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Embattled Kaipara ratepayers face a staggering 42 per cent rates rise
Embattled Kaipara ratepayers face a staggering 42 per cent rates rise over the next 10 years as the Kaipara District Council tries to reduce its multi-million debt.
But a ratepayer group doesn't believe the rates hike will balance the books and is calling on the council to open its books to public scrutiny.
An average rates rise of 3.6 per cent annually for the next 10 years plus a new targeted forestry levy to fund road maintenance are two proposals by the Kaipara District Council, contained in its long-term plan.
The council has released its consultation document for the next long-term plan 2015/25 in which it talks about reducing its debt from the current $77 million to $60 million over the next decade.
A large chunk of the debt is due to the controversial Mangawhai wastewater project which went from an estimated $35.6 million to $57.7 million.
The reduction in debt would allow the council to increase spending on fixing its ageing infrastructure, mainly old pipes, the council says in the plan.
Chairman of the council's Government-appointed commissioners John Robertson said the proposal is for general rates to increase on average annually by between 3.12 per cent and residential about 3.69 per cent on top of a new targeted rate for council-owned roads used by logging trucks.
A yearly rate rise of 3.6 per cent will compound out to an increase of 42.43 per cent over the 10 years.
The forestry rate will be levied to 119 forestry owners for six years and will rake in $390,000 each year. Mr Robertson defended the proposal to increase rates by that level. "The local government cost over 10 years has increased higher than the CPI (Consumer Price Index) and our rates increase is comparative to other councils."
Mr Robertson said roads maintenance would again chew a huge chunk of the council revenue or 50 per cent of the general rate.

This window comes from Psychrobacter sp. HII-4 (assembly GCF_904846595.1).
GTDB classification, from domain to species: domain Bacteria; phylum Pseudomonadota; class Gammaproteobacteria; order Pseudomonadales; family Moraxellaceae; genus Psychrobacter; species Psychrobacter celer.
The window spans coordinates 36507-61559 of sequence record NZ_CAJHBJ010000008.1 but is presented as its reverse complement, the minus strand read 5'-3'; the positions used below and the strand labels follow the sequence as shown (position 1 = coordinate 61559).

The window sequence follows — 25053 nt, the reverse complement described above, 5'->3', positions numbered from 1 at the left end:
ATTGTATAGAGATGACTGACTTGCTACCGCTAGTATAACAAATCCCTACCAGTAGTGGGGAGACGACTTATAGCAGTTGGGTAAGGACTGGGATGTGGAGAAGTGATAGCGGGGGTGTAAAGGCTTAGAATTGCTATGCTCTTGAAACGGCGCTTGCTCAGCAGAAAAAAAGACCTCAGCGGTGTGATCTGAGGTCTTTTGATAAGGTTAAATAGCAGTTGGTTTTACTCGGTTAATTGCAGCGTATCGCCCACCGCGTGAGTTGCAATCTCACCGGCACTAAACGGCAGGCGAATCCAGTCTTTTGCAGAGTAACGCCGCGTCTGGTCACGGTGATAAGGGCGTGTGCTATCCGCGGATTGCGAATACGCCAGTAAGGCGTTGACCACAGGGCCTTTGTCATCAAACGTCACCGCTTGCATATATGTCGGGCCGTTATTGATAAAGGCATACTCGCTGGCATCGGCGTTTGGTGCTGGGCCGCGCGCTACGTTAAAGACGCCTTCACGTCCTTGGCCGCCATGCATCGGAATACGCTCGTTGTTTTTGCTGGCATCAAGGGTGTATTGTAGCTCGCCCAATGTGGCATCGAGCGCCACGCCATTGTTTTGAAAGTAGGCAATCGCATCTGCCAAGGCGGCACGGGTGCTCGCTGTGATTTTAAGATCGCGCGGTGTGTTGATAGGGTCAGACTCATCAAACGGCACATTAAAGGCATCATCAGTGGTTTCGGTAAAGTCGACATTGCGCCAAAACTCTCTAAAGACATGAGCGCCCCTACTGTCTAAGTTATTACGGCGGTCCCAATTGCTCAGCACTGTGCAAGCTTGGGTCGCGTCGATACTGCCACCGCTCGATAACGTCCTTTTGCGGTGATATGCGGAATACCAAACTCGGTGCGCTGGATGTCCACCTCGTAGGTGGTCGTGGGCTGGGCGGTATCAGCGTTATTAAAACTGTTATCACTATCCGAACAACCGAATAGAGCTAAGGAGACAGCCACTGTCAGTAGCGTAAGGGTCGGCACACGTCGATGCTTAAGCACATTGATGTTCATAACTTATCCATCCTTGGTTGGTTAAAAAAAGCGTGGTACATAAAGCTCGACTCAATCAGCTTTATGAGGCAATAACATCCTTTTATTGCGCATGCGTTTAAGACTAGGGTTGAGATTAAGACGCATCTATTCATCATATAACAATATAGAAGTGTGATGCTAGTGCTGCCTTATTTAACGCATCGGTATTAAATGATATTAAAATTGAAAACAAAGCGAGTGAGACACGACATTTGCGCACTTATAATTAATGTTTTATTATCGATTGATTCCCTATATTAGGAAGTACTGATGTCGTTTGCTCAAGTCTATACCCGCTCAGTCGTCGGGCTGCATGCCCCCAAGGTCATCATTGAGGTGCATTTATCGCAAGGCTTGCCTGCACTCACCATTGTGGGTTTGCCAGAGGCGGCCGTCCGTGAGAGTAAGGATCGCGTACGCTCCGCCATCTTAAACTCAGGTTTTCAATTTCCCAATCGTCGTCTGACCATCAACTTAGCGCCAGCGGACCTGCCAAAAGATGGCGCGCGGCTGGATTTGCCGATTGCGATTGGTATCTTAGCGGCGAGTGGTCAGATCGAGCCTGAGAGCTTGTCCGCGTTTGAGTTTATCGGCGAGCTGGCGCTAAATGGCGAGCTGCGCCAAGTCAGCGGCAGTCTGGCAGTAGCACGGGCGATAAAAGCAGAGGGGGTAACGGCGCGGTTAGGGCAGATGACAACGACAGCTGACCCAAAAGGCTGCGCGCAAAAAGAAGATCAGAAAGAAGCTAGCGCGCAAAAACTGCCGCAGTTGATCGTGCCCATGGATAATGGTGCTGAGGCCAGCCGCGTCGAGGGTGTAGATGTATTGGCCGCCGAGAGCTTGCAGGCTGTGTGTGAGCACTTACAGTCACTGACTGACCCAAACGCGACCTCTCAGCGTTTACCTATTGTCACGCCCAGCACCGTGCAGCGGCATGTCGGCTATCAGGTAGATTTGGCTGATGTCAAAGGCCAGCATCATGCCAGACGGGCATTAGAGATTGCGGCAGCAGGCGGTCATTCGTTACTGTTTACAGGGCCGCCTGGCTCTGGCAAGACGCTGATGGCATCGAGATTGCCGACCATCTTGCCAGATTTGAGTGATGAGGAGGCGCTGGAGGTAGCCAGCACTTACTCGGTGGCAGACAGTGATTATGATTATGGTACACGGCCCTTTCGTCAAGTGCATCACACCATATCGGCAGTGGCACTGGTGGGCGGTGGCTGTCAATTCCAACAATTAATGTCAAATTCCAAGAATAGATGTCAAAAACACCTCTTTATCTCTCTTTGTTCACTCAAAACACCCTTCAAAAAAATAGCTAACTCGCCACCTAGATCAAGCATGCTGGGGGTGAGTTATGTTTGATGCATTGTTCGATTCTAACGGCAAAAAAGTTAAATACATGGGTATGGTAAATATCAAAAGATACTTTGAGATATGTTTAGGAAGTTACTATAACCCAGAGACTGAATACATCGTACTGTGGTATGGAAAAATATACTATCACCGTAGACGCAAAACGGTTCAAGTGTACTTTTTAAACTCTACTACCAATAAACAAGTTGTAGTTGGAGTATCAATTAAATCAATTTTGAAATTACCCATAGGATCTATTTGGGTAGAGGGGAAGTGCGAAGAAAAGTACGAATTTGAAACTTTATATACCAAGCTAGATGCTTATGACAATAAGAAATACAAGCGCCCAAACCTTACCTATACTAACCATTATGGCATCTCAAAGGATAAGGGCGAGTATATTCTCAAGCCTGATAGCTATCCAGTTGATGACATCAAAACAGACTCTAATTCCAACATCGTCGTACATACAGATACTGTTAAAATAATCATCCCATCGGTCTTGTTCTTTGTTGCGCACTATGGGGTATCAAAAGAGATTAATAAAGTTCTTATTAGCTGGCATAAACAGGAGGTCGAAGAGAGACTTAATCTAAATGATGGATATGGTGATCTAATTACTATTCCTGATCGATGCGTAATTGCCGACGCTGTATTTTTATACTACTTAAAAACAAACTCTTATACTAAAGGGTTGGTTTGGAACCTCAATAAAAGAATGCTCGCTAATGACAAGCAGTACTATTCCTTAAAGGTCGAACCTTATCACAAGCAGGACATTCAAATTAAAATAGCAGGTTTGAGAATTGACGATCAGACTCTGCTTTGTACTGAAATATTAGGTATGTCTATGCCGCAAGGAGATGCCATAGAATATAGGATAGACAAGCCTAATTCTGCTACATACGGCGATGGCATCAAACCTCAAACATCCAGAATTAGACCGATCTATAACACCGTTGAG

The council, he said, would only do work that attracted a subsidy from the New Zealand Transport Agency (NZTA) which meant road sealing, which the government did not fund, would be paid for using Development Contributions or funded by residents. He said not imposing the forestry levy would mean letting roads deteriorate over the next five to six years.
Mangawhai Ratepayers and Residents' Association chairman Bruce Rogan said the council could not balance its books with a rates' increase of that level.
"A considerable amount of their debt is from Development Contributions which they're not going to get because a recent legislation severely restricts the amounts councils could collect."
The association has called for the council to open its books and let the public know about its true financial position.
Reacting to the new forestry levy, Hancock Forest Management said it had recently received the district plan which it was yet to fully analyse.
The company manages about 10,500ha of forest in Kaipara.
Mr Robertson has urged the public for their feedback on the long-term plan, saying many challenges lay ahead towards building a great future in the district.
"The council is in good shape for facing our future together, with a stable financial base, and many of the historical problems put behind us, although there is more to do," he said.
Public meetings to discuss the long-term plan are planned throughout the district from March 1. Public submissions on the LTCCP close at 5pm on March 27.
- Northern Advocate